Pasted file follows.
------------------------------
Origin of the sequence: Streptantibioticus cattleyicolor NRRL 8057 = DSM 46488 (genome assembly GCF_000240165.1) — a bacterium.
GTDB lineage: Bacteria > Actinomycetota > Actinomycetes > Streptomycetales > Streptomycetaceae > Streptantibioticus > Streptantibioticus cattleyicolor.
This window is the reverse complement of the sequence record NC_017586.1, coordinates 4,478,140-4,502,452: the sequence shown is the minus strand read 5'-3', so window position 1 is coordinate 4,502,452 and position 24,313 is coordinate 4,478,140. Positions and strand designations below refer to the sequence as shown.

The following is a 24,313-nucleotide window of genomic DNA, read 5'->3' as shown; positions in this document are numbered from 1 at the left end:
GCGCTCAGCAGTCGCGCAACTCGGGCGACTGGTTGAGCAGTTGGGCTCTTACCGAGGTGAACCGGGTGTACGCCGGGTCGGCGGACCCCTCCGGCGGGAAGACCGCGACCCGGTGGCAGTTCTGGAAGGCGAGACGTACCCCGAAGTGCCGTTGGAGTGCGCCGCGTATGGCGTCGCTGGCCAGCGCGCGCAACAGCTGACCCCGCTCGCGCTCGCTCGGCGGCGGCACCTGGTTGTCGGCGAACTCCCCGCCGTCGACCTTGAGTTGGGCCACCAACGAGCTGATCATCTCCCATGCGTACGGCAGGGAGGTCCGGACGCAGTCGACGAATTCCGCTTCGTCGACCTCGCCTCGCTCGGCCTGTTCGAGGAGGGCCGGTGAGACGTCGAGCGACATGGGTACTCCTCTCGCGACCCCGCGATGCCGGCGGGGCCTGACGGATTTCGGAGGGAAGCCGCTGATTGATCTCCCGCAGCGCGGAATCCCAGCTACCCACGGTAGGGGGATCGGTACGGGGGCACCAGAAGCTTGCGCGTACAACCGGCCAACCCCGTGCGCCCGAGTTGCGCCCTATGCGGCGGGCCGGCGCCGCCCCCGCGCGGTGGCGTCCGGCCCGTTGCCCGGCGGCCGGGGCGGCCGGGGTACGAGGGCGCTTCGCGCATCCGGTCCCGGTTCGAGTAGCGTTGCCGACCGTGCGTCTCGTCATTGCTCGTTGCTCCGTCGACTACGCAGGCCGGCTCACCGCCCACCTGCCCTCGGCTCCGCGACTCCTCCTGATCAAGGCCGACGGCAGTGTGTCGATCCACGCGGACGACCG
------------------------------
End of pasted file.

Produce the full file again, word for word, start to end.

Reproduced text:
Origin of the sequence: Streptantibioticus cattleyicolor NRRL 8057 = DSM 46488 (genome assembly GCF_000240165.1) — a bacterium.
GTDB lineage: Bacteria > Actinomycetota > Actinomycetes > Streptomycetales > Streptomycetaceae > Streptantibioticus > Streptantibioticus cattleyicolor.
This window is the reverse complement of the sequence record NC_017586.1, coordinates 4,478,140-4,502,452: the sequence shown is the minus strand read 5'-3', so window position 1 is coordinate 4,502,452 and position 24,313 is coordinate 4,478,140. Positions and strand designations below refer to the sequence as shown.

The following is a 24,313-nucleotide window of genomic DNA, read 5'->3' as shown; positions in this document are numbered from 1 at the left end:
GCGCTCAGCAGTCGCGCAACTCGGGCGACTGGTTGAGCAGTTGGGCTCTTACCGAGGTGAACCGGGTGTACGCCGGGTCGGCGGACCCCTCCGGCGGGAAGACCGCGACCCGGTGGCAGTTCTGGAAGGCGAGACGTACCCCGAAGTGCCGTTGGAGTGCGCCGCGTATGGCGTCGCTGGCCAGCGCGCGCAACAGCTGACCCCGCTCGCGCTCGCTCGGCGGCGGCACCTGGTTGTCGGCGAACTCCCCGCCGTCGACCTTGAGTTGGGCCACCAACGAGCTGATCATCTCCCATGCGTACGGCAGGGAGGTCCGGACGCAGTCGACGAATTCCGCTTCGTCGACCTCGCCTCGCTCGGCCTGTTCGAGGAGGGCCGGTGAGACGTCGAGCGACATGGGTACTCCTCTCGCGACCCCGCGATGCCGGCGGGGCCTGACGGATTTCGGAGGGAAGCCGCTGATTGATCTCCCGCAGCGCGGAATCCCAGCTACCCACGGTAGGGGGATCGGTACGGGGGCACCAGAAGCTTGCGCGTACAACCGGCCAACCCCGTGCGCCCGAGTTGCGCCCTATGCGGCGGGCCGGCGCCGCCCCCGCGCGGTGGCGTCCGGCCCGTTGCCCGGCGGCCGGGGCGGCCGGGGTACGAGGGCGCTTCGCGCATCCGGTCCCGGTTCGAGTAGCGTTGCCGACCGTGCGTCTCGTCATTGCTCGTTGCTCCGTCGACTACGCAGGCCGGCTCACCGCCCACCTGCCCTCGGCTCCGCGACTCCTCCTGATCAAGGCCGACGGCAGTGTGTCGATCCACGCGGACGACCG